These imbalances in the marketplace translate into imbalance in personal life, as well. One's time may be sought out more frequently by family, friends and colleagues than they can meaningfully reciprocate. Even though money takes care of many issues and problems, it cannot give anyone the time that constantly feels in short supply, as the quote below suggests:
The greatest gift you can give someone is your time. Because when you give your time, you are giving a portion of your life that you will never get back.In part due to the lack of a marketplace for time, knowledge based services tend to be highly compensated, for the years of preparation and training they involve. There are tremendous opportunity costs for many careers - costs which have only grown in recent decades. Consider society's frequent appeals to these individuals, to be as "giving" as possible. For most with sufficient economic access, it is actually easier to be generous with one's money than with one's time. But then stop to consider the paradox in this regard, for those with little money. Even though many among the marginalized have time to spare, they are not often asked to help others.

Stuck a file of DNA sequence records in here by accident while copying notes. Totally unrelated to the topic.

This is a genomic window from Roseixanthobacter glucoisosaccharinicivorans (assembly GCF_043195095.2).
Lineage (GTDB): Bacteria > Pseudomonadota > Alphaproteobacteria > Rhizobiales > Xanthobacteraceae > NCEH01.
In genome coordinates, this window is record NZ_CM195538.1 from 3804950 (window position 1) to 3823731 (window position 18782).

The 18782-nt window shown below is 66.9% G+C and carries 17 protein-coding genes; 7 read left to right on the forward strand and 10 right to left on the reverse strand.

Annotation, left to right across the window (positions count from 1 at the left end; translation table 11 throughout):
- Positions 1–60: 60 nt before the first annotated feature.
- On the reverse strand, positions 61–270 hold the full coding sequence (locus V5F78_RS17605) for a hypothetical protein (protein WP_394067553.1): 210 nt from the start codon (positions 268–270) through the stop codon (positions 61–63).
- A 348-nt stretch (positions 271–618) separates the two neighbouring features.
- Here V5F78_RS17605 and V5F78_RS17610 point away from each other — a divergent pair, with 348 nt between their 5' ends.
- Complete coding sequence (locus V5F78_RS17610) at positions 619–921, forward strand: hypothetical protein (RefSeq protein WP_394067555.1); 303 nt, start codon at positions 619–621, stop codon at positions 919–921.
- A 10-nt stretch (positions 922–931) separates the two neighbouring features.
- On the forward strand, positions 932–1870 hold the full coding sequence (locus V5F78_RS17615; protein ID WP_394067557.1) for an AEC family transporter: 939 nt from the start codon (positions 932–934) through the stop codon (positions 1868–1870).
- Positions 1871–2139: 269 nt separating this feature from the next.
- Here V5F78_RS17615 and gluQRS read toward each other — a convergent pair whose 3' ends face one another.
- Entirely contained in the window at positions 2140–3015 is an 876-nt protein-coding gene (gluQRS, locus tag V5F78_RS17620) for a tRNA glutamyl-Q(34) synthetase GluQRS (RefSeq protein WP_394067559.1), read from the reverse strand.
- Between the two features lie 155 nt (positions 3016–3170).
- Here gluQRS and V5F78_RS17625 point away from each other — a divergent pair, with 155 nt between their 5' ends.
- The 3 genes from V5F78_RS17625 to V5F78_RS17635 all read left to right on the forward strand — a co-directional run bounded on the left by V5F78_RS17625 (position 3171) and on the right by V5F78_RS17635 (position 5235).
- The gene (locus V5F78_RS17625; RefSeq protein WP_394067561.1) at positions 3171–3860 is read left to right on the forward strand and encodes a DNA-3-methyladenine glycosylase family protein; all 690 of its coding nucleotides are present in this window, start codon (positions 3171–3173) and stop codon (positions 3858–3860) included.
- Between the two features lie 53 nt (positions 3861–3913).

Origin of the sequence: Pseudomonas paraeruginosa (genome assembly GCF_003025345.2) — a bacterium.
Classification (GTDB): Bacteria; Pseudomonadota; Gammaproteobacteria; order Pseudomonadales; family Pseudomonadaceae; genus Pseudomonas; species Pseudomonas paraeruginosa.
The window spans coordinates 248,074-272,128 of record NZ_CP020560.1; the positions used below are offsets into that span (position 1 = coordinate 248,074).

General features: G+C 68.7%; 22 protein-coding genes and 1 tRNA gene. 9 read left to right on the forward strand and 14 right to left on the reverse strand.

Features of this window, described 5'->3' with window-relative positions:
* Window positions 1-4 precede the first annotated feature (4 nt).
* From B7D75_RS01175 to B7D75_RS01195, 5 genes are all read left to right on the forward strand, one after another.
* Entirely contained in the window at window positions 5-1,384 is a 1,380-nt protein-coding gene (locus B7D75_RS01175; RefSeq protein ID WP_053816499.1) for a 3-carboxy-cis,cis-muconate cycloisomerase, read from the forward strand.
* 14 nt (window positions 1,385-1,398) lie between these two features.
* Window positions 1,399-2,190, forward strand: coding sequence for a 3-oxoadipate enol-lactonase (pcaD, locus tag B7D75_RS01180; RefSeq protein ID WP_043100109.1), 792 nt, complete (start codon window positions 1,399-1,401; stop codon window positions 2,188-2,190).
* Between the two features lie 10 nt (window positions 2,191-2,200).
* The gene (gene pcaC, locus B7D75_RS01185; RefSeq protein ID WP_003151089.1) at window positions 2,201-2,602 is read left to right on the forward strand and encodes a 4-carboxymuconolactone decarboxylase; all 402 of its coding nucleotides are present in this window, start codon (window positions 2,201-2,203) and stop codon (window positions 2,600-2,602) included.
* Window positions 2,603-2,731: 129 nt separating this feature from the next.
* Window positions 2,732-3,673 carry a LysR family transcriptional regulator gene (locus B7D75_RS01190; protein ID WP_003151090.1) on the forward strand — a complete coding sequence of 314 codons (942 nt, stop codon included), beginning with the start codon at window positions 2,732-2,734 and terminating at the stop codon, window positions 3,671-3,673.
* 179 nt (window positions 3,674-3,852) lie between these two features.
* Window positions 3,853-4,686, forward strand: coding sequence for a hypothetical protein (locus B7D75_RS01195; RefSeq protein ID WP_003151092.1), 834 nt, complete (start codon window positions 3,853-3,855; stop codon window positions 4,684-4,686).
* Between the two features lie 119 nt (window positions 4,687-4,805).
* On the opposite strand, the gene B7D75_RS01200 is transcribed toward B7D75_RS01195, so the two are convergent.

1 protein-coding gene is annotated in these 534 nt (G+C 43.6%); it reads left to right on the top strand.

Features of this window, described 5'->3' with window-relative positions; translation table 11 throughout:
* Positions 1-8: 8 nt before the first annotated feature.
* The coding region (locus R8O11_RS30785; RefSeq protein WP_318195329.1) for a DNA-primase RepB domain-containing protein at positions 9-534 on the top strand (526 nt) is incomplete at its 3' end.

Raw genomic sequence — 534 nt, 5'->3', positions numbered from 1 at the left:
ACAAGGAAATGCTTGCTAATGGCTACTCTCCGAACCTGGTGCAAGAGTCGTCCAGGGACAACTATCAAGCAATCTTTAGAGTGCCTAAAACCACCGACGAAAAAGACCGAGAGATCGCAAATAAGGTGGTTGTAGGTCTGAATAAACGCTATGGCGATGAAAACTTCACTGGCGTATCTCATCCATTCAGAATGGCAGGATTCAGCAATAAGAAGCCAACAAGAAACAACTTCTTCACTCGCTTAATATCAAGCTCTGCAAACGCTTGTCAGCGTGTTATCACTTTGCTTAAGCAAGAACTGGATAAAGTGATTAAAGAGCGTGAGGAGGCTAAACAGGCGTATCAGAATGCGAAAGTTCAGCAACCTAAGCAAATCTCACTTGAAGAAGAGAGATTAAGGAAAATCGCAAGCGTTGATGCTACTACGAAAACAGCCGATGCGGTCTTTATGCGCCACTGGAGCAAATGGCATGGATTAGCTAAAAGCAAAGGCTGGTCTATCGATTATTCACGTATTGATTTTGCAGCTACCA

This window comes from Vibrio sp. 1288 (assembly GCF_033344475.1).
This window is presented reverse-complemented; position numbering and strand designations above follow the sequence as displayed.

While it may not be logical to expect the marginalized to help others financially, many still desire to help people in other capacities. When their assistance is refused or otherwise disregarded, they have good reason to question the value of their worth. As a result, there is tremendous imbalance, in terms of the time value which could exist, and the time value people have become willing to accept, based on status. For those who seek assistance, sometimes it is "safe" to wait for the "right" person to help. But when many need help - yet only a relative few have the "appropriate" status - too many are left without lifeboats, should the ship veer too close to the rocks.
A marketplace for time value, would restore balance to the time that individuals have for one another, and what individuals would be willing to accept from one another. Time arbitrage would have tremendous benefits in terms of social mobility and economic access. Some - fortunately - remain aware that countless individuals could still be tapped for their skills capacity, given the chance. Consider this quote from Ronald Reagan, years earlier:
We can't help everyone, but everyone can help someone.